In addition to PAR-2, the microarray screening experiment showed that chemokines (ie, MCP-1, growth-related oncogene [GRO]α, and IL-8), the IL-7 receptor, and the TNF superfamily ligand 10 was markedly upregulated (>2-fold increase), and the antithrombotic mediator thrombomodulin was significantly downregulated (50% reduction) in LIGHT-activated HUVECs. However, LIGHT stimulation of HUVECs had no effect on the expression of TNFα, IL-6, or IL-10, as assessed by real-time RT-PCR and enzyme immunoassay, all being important endothelial-related cytokines, suggesting some degree of selectivity.
PAR-2 Signaling Enhances LIGHT-Mediated Induction of Proatherogenic Cytokines
Both IL-8 and MCP-1 are critically involved in atherogenesis and plaque destabilization,17,18 and we have previously shown that LIGHT is a potent inducer of these chemokines in endothelial cells.5 PAR-2 has also been reported to exert inflammatory effects in these cells, including the induction of IL-6 and IL-8.10 To examine the biological relevance of the LIGHT-mediated upregulation of PAR-2, we examined the effect of rhLIGHT (100 ng/mL), the PAR-2–activating peptide SLIGKV (10 μmol/L and 100 μmol/L), or a combination thereof on the release of IL-8 and MCP-1 in HUVECs after 8 and 20 hours of stimulation. As shown in Figure 2A and 2B, although SLIGKV show no or only modest effects on MCP-1 on its own, it markedly enhanced the LIGHT-stimulated release of this chemokine at both time points in a dose-dependent manner (≈2-fold increase when these stimuli were combined, 100 μmol/L SLIGKV). Furthermore, although PAR-2 activation induced a significant release of IL-8 on its own, comparable to the effect of LIGHT, again, the combination of these stimuli dose-dependently enhanced the release of IL-8 at both time points (≈3-fold increase when these stimuli were combined, 100 μmol/L SLIGKV) (Figure 2C and 2D). It is noteworthy that even if the microarray screening experiment identified MCP-1 and IL-8 as 2 of the most prominent LIGHT responses (see above), this LIGHT-mediated response was markedly enhanced when costimulated with the PAR-2 agonist, underscoring the inflammatory potential of the interaction between LIGHT and PAR-2 in endothelial cells.
Effect of LIGHT/PAR-2 Costimulation on Pro-/Antithrombotic Mediators and Nitric Oxide Synthase
We next examined the ability of LIGHT/PAR-2 activation to modulate other endothelial related mediators with relevance to atherosclerosis. We have previously shown that LIGHT enhances the expression of tissue factor and plasminogen activator inhibitor (PAI)-1 and downregulates the expression of thrombomodulin in endothelial cells.19 Whereas costimulation with PAR-2 agonist (100 μmol/L) had no effect on the LIGHT-mediated (100 ng/mL) expression of tissue factor and thrombomodulin (data not shown), it enhanced the LIGHT-mediated upregulation of PAI-1 mRNA levels in HUVECs (supplemental Figure I, A), suggesting that costimulation with LIGHT/PAR-2 agonist may contribute to a prothrombotic phenotype in endothelial cells. Moreover, whereas either LIGHT or PAR-2 activation modulated the expression of inducible nitric oxide synthase (NOS), LIGHT significantly downregulated the mRNA levels of endothelial NOS, but in contrast to the effect of PAI-1, there was no additional effect of costimulation with SLIGKV (supplemental Figure I, B).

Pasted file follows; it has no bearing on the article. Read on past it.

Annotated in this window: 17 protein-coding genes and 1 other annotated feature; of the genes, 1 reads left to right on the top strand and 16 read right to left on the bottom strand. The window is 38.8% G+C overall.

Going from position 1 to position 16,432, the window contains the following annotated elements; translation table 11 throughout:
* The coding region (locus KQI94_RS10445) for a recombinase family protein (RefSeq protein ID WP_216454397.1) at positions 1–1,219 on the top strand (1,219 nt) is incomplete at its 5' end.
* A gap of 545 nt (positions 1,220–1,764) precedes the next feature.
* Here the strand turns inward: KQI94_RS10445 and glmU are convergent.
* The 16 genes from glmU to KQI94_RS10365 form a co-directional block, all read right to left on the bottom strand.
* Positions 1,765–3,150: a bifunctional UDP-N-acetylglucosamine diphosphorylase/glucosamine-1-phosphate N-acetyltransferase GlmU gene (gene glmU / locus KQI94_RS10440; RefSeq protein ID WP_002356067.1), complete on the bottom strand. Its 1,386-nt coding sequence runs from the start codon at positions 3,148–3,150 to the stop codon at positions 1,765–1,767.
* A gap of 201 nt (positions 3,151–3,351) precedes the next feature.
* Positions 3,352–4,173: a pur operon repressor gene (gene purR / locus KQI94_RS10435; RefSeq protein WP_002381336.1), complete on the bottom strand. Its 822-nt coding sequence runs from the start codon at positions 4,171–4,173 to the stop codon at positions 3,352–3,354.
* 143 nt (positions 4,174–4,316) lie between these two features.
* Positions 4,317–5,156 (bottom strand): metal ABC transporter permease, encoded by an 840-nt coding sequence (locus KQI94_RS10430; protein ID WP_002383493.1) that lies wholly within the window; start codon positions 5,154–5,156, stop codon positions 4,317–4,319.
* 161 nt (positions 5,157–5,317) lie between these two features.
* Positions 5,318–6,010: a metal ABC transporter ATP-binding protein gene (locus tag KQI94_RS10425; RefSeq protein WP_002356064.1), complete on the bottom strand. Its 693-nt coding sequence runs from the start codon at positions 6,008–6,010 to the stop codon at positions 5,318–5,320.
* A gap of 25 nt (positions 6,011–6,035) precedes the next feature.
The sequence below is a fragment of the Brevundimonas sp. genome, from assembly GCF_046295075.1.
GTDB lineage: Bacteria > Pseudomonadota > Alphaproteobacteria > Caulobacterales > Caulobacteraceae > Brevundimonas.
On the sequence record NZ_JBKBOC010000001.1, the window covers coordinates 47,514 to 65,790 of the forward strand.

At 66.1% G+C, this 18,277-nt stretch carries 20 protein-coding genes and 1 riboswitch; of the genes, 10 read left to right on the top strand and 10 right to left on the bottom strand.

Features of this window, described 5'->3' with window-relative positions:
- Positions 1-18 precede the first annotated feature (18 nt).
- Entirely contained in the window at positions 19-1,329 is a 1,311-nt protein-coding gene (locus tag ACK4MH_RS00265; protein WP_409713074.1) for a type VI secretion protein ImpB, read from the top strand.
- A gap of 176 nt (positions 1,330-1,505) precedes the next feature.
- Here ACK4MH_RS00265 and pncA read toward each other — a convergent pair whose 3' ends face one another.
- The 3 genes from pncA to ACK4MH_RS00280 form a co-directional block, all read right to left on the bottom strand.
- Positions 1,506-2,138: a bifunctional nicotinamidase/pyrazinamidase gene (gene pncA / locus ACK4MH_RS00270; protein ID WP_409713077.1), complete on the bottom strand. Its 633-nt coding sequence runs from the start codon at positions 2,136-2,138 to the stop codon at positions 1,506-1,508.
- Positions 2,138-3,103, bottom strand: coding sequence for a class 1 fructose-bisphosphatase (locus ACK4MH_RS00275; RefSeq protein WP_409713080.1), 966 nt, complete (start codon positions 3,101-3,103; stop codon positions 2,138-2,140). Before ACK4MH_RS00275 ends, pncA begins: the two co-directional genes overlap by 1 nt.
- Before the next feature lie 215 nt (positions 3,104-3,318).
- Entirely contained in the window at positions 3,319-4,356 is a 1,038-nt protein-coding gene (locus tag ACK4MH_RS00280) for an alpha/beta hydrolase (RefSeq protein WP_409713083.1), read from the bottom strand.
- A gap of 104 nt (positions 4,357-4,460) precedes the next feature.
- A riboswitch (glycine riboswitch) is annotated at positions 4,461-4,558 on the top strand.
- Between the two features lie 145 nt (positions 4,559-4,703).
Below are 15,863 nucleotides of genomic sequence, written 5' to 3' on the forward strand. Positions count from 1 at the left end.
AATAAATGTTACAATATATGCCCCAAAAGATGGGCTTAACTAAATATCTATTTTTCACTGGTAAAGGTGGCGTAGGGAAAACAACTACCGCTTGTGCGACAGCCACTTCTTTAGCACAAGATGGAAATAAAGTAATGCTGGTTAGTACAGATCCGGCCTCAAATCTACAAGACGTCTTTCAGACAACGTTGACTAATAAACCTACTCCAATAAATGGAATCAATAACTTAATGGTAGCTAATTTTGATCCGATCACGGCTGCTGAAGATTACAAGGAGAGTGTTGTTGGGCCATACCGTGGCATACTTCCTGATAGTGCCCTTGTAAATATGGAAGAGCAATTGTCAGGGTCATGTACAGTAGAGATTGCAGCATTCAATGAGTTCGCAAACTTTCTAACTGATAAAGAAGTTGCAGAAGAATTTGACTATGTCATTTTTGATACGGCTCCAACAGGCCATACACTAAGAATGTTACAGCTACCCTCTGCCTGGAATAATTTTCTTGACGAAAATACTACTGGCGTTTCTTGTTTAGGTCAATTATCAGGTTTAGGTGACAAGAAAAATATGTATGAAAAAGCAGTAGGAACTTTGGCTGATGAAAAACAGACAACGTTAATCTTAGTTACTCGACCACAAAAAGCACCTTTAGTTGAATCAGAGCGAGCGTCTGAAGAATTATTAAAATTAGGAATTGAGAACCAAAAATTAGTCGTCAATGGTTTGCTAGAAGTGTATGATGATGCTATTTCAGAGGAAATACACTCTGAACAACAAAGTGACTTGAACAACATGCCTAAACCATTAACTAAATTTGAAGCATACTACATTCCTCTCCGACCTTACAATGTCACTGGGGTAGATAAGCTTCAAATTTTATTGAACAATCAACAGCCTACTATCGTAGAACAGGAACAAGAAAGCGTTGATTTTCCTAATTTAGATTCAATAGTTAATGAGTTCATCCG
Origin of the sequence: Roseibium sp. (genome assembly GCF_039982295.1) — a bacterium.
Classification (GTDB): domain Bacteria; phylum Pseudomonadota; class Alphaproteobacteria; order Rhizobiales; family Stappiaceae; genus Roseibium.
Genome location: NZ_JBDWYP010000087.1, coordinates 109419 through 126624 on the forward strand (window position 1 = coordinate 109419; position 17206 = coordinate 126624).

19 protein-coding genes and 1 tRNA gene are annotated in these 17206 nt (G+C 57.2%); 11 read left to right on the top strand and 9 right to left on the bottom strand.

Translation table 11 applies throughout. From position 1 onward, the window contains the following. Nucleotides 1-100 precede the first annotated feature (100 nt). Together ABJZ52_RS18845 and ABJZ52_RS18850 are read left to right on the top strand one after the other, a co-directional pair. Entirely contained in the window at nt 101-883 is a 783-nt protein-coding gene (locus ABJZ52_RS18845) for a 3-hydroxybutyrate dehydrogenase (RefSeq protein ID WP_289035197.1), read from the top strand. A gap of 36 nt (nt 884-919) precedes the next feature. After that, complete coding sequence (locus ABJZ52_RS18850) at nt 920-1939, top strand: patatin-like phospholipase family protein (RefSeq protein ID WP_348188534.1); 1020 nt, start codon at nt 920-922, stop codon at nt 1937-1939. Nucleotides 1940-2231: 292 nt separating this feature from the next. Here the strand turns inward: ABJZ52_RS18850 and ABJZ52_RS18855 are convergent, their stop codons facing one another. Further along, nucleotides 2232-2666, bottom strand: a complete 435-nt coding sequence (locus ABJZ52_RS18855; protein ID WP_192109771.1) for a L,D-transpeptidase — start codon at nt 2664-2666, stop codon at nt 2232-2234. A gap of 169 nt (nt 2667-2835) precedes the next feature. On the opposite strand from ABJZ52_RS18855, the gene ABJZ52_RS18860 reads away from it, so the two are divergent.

LIGHT Mediates PAR-2 Expression Through HVEM
LIGHT is signaling through 2 distinct members of the TNF receptor superfamily: HVEM and LTβR. Both of these receptors, but not the LIGHT-binding decoy receptor 3, have been reported previously to be expressed in HUVECs,20 and we confirmed strong mRNA transcript of HVEM and LTβR in these cells (data not shown). To examine which receptor that mediates the LIGHT-induced expression of PAR-2, HUVECs were transfected with siRNA probes silencing each of these receptors. We found successful silencing of these genes, as assessed by Western blotting (≈90%; Figure 3A) and real-time RT-PCR (≈85%; data not shown), 8 and 5 hours posttransfection, respectively. As shown in Figure 3B, silencing HVEM totally abolished the LIGHT-mediated PAR-2 upregulation after 5 hours, whereas LTβR silencing had no effect compared to scramble control.
LIGHT-Mediated PAR-2 Expression in HUVECs Involves JNK/AP1 and NF-κB Activation
LIGHT signaling has been shown to involve activation of the NF-κB and JNK/AP-1 pathways.3,21 Such an intracellular pattern was also seen in endothelial cells when analyzing the effect of LIGHT on HUVECs by multiplex suspension array technology with enhanced phosphorylation of IκBα, resulting in dissociation of NF-κB from its inhibitor, and of JNK (Figure 4A and 4B). Blocking JNK with 100 μmol/L SP600125 and blocking NF-κB with 20 μmol/L NF-κB activation inhibitor II (JSH-23) completely abolished LIGHT-mediated PAR-2 expression (Figure 4C and 4D).